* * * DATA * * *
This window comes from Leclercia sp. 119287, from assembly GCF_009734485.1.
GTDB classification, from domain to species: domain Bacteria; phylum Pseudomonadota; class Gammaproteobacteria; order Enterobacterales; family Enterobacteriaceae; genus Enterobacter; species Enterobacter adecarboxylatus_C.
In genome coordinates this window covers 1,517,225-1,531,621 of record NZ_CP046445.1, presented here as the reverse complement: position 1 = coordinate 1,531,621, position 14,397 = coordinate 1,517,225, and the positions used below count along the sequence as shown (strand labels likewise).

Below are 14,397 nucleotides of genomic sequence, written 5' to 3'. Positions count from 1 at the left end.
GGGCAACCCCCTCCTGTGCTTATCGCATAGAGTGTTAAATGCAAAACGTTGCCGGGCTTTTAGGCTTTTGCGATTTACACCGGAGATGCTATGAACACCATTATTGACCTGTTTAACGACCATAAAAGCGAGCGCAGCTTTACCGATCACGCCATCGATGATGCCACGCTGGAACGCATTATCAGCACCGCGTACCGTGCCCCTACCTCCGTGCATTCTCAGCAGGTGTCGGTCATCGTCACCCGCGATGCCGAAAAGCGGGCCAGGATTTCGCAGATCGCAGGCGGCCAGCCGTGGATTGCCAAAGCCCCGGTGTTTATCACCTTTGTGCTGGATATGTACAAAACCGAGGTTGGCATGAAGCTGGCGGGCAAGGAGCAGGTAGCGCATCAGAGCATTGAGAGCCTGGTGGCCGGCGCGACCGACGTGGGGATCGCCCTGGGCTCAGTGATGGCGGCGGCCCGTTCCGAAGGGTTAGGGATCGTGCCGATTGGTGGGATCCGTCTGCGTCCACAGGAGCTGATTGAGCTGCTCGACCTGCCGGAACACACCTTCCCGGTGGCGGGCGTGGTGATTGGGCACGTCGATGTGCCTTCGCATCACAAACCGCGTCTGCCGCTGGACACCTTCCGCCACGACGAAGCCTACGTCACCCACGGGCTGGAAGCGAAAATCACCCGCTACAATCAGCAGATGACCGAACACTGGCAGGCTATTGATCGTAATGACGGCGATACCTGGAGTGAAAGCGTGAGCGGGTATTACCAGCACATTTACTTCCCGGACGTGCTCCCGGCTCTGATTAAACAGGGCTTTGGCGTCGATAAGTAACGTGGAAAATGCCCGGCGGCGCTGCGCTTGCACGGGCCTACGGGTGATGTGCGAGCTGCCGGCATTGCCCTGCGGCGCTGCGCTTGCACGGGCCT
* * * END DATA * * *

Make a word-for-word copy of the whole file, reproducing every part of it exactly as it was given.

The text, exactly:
This window comes from Leclercia sp. 119287, from assembly GCF_009734485.1.
GTDB classification, from domain to species: domain Bacteria; phylum Pseudomonadota; class Gammaproteobacteria; order Enterobacterales; family Enterobacteriaceae; genus Enterobacter; species Enterobacter adecarboxylatus_C.
In genome coordinates this window covers 1,517,225-1,531,621 of record NZ_CP046445.1, presented here as the reverse complement: position 1 = coordinate 1,531,621, position 14,397 = coordinate 1,517,225, and the positions used below count along the sequence as shown (strand labels likewise).

Below are 14,397 nucleotides of genomic sequence, written 5' to 3'. Positions count from 1 at the left end.
GGGCAACCCCCTCCTGTGCTTATCGCATAGAGTGTTAAATGCAAAACGTTGCCGGGCTTTTAGGCTTTTGCGATTTACACCGGAGATGCTATGAACACCATTATTGACCTGTTTAACGACCATAAAAGCGAGCGCAGCTTTACCGATCACGCCATCGATGATGCCACGCTGGAACGCATTATCAGCACCGCGTACCGTGCCCCTACCTCCGTGCATTCTCAGCAGGTGTCGGTCATCGTCACCCGCGATGCCGAAAAGCGGGCCAGGATTTCGCAGATCGCAGGCGGCCAGCCGTGGATTGCCAAAGCCCCGGTGTTTATCACCTTTGTGCTGGATATGTACAAAACCGAGGTTGGCATGAAGCTGGCGGGCAAGGAGCAGGTAGCGCATCAGAGCATTGAGAGCCTGGTGGCCGGCGCGACCGACGTGGGGATCGCCCTGGGCTCAGTGATGGCGGCGGCCCGTTCCGAAGGGTTAGGGATCGTGCCGATTGGTGGGATCCGTCTGCGTCCACAGGAGCTGATTGAGCTGCTCGACCTGCCGGAACACACCTTCCCGGTGGCGGGCGTGGTGATTGGGCACGTCGATGTGCCTTCGCATCACAAACCGCGTCTGCCGCTGGACACCTTCCGCCACGACGAAGCCTACGTCACCCACGGGCTGGAAGCGAAAATCACCCGCTACAATCAGCAGATGACCGAACACTGGCAGGCTATTGATCGTAATGACGGCGATACCTGGAGTGAAAGCGTGAGCGGGTATTACCAGCACATTTACTTCCCGGACGTGCTCCCGGCTCTGATTAAACAGGGCTTTGGCGTCGATAAGTAACGTGGAAAATGCCCGGCGGCGCTGCGCTTGCACGGGCCTACGGGTGATGTGCGAGCTGCCGGCATTGCCCTGCGGCGCTGCGCTTGCACGGGCCT